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i know that most of you spend time on other motorcycle forums as well.
my favorite part of these others forums is the RIDE TALES.

let me give you some examples:

http://www.i-bmw.com/forumdisplay.php?f=92

http://www.k-bikes.com/forums/forumdisplay.php?f=22

http://www.bmwlt.com/forums/forumdisplay.php?f=22

http://www.advrider.com/forums/forumdisplay.php?f=2

http://www.ukgser.com/forums/forumdisplay.php?f=56

so...
today is sunday
folks ride
or you rode yesterday... or last week
please post a story of your ride....
we want details
- the bike
- the ride itself
- the meal(s)
- pictures IF you took them

we are interested in your rides and riding.... not sure in what carbon fiber hugger you are considering purchasing

afterall..... we DID buy these MVs to ride them.... didn't we? :tongue: :tongue: :tongue: :tongue: :tongue: :tongue:




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Due to circumstances, as mentioned in the thread I opened earlier today, I wasn't able to ride today :jsm: :king: :later:
 

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OK, Greg. I'll contribute. This is something I posted elsewhere after a memorable ride a couple of years ago when on holiday in San Diego. I've edited it slightly to omit references to certain people. Enjoy . . .

This past Monday, I had the best experience on my motorcycle (even better than the time when *** laid herself back on it with her legs spread out over the handlebars in front of me). I rode the back-country roads around Julian, and it was awesome! The roads were especially clean and dry after last week’s rain, and – being a Monday – there was absolutely no traffic. It's too bad we didn't do this on Thanksgiving. It went a little something like this:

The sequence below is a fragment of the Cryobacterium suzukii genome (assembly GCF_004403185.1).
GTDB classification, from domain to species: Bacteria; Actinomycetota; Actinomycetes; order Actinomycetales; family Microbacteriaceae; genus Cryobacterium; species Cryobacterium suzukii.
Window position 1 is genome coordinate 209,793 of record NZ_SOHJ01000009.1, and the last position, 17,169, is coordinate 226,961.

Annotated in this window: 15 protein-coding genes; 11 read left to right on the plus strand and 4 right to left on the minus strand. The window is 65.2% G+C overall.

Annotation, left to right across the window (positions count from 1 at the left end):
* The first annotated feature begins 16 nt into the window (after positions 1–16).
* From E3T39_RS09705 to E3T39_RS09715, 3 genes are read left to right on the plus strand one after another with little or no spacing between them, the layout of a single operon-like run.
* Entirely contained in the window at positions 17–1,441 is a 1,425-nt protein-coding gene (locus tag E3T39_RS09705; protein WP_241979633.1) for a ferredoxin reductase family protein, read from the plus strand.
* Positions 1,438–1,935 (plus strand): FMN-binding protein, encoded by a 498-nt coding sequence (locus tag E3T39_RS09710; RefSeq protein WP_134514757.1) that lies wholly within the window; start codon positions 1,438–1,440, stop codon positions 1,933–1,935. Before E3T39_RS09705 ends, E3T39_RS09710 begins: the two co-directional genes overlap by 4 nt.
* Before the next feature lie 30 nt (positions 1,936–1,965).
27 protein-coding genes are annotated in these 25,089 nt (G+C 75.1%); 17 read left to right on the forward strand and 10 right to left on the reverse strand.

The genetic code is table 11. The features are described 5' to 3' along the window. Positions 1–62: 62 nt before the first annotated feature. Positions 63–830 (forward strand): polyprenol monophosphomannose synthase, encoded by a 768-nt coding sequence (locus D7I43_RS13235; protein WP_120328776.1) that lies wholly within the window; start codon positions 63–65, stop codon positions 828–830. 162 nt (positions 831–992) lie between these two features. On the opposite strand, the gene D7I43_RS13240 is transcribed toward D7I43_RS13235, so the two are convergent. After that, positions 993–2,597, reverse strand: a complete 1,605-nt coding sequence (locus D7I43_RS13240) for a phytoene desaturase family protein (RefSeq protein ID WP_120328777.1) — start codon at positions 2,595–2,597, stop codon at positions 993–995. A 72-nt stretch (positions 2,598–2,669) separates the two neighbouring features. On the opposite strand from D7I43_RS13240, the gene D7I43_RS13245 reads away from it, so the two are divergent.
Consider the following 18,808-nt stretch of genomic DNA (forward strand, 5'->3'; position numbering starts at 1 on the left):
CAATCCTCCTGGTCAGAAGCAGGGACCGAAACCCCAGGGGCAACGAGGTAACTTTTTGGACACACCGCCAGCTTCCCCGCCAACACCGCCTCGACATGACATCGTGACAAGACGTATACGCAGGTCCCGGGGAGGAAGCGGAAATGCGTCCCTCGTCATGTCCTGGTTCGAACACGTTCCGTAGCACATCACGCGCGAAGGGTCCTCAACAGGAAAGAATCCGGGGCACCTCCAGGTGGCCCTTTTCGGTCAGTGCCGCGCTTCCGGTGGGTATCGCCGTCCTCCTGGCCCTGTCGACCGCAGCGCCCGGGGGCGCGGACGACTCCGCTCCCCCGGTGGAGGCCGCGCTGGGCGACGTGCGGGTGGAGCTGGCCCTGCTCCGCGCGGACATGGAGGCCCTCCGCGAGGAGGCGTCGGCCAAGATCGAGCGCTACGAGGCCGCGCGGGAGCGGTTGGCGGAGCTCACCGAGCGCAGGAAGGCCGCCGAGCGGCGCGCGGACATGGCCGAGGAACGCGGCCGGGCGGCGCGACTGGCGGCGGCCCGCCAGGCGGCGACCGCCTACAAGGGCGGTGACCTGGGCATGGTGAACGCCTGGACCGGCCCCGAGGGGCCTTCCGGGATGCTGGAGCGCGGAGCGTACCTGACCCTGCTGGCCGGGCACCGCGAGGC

I left my parents' house at 8:30am. They live about 7 minutes inland from the beach in San Diego, so there was still fog/marine layer so thick that I couldn't see more than 100ft in front of me. As I crested the mountain on Scripps Poway Parkway towards Ramona, I broke through the clouds and into the sunlight. I left the fog and the rat-race traffic behind (literally and figuratively) and proceeded carefully through Ramona, ever-mindful of the CHP and the local Sherrif's Dept.

After Ramona, the road turned into a two-lane snake that wandered through the valleys and fields of Santa Ysabel until it wound up the mountain to Julian. At Julian, I met up with *** and *** from the Forum, chatted a while, then bid them a good ride. Unfortunately, I could not go with them because I had to babysit a conference call with a client -- for 18 exciting minutes. Gotta keep the client happy, right?